Tuesday, April 6, 2010

Reactive Dogs Class #4

Whew...it has been quite a long time since I last posted! We have had a lot going on. I started and finished my last undergraduate semester and graduated on December 18. We had a great Christmas. In January I started a new job as a behavior therapist for kids with developmental disabilities (primarily Autism) and I am loving it. Lily turned 1 two weeks ago (and is still as much a puppy as ever).

Mia has improved leaps and bounds in agility she is constantly raising the bar with what I can expect from her. She now tackles the A-Frame like she's been doing it for years with no help whatsoever. Some days it's hard to keep her off of it!

Most notably, we finally got to start a reactive dogs class with the local vet behaviorist. It is held at the same facility we have agility classes. It has really helped me in the past to document her training so I can look back at it so I will be posting a lot more often now (hopefully!).

Mia has been doing very well. Each class she surprises me with how well she does. Yesterday was our fourth class. The other dogs in the class are not anywhere near as reactive as Mia is. I think there has only been one bark in the entire class that was not Mia or on command. We worked on three exercises: Look at that, on-off games, and parallel walking.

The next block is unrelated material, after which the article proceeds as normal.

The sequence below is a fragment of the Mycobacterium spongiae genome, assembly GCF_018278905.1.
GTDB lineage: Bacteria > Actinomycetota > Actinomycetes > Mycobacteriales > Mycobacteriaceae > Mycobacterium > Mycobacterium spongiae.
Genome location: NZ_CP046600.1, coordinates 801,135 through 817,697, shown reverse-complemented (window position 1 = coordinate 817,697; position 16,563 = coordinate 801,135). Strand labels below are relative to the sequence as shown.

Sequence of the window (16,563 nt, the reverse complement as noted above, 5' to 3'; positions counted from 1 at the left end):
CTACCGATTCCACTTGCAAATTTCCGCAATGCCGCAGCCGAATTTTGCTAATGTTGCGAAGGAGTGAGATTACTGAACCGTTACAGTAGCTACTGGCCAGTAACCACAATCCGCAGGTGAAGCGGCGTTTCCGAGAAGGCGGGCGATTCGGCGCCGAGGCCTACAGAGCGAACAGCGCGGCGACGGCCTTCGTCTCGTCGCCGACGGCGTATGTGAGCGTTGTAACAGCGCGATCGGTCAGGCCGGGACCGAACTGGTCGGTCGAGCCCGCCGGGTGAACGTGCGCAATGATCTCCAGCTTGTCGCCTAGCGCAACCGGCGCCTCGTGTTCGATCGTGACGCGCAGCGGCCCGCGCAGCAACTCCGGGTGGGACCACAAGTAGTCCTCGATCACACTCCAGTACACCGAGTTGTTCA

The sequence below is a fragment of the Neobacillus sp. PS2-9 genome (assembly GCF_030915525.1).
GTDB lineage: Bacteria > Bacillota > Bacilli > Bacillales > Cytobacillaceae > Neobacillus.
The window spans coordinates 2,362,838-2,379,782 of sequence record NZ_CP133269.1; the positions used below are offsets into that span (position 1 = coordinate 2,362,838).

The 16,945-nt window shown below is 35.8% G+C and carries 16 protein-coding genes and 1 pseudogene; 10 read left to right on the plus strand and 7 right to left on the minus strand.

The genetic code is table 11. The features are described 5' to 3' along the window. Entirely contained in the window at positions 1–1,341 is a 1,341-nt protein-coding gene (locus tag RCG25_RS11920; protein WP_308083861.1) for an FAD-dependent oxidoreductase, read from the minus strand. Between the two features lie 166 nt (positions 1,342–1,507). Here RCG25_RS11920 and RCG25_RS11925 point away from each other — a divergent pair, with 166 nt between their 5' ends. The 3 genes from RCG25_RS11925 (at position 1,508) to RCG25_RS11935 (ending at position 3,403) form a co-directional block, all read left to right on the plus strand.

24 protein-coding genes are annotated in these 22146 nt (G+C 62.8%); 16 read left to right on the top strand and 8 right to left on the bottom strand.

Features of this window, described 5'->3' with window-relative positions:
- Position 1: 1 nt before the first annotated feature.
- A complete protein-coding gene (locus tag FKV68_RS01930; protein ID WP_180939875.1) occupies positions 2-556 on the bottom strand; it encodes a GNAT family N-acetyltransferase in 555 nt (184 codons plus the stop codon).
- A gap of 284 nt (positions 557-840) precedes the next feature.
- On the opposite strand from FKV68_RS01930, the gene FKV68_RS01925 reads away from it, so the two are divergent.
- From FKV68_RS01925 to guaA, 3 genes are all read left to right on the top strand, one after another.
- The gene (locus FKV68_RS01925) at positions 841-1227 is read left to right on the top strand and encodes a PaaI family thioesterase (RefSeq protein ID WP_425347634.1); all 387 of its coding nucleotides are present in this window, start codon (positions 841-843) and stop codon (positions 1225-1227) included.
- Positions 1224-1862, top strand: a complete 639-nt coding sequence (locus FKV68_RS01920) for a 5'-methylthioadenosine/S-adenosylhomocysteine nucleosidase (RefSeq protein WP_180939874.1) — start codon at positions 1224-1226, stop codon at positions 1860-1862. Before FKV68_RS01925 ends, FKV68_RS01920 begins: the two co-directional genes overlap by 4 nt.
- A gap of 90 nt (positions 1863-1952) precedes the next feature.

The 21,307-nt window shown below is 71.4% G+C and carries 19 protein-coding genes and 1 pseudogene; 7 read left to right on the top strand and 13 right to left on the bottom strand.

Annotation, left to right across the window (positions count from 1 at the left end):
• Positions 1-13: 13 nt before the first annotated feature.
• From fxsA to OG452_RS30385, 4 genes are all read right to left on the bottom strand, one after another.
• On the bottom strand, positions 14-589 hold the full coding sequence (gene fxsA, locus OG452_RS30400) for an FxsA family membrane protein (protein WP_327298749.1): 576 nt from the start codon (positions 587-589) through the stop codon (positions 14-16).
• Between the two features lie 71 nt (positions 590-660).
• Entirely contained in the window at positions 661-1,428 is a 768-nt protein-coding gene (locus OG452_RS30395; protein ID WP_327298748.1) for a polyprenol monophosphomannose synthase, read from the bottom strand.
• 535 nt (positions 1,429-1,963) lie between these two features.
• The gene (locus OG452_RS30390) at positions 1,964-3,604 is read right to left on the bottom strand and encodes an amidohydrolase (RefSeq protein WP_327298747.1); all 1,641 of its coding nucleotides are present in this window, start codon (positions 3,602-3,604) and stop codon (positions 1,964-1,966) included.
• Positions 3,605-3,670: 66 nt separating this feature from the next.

Mia is not at the point where she can play "Look at that" with the other dogs yet so we worked on desensitizing her to the sounds of jingling collars and other dogs barking (on command) when it was our turn.

Mia also wasn't comfortable enough to really get excited/aroused enough to truly work on the on-off exercise.

She, again, wasn't ready to do the parallel walking exercise so instead we worked on her looking at the other dogs (one at a time) from across the room. We rewarded anything that was appropriate (prolonged eye contact, sits, sniffing the ground, vacuuming the ground, shaking, looking at the other dog, looking back at me/the vet). One thing that is highly reinforcing to Mia is me being near her so we toyed with using that as a reinforcer. If she started to make noise or bark I would say "oops" (not as a correction but more as a marker word) and walk a few feet away. When she did something appropriate I would come back. It seemed to help. By the end of our turn she was (most of the time) looking calmly at a dog about 15 feet away and then back at me without a sound!

While the other dogs were doing the parallel walking exercise they came very close to the barrier that Mia and I were behind. I fed her continually when they walked close to us (she couldn't see them but could hear them) and she didn't make a peep (this is still quite an accomplishment for her!).

Looking forward to next week!

Mia on Easter (2010)

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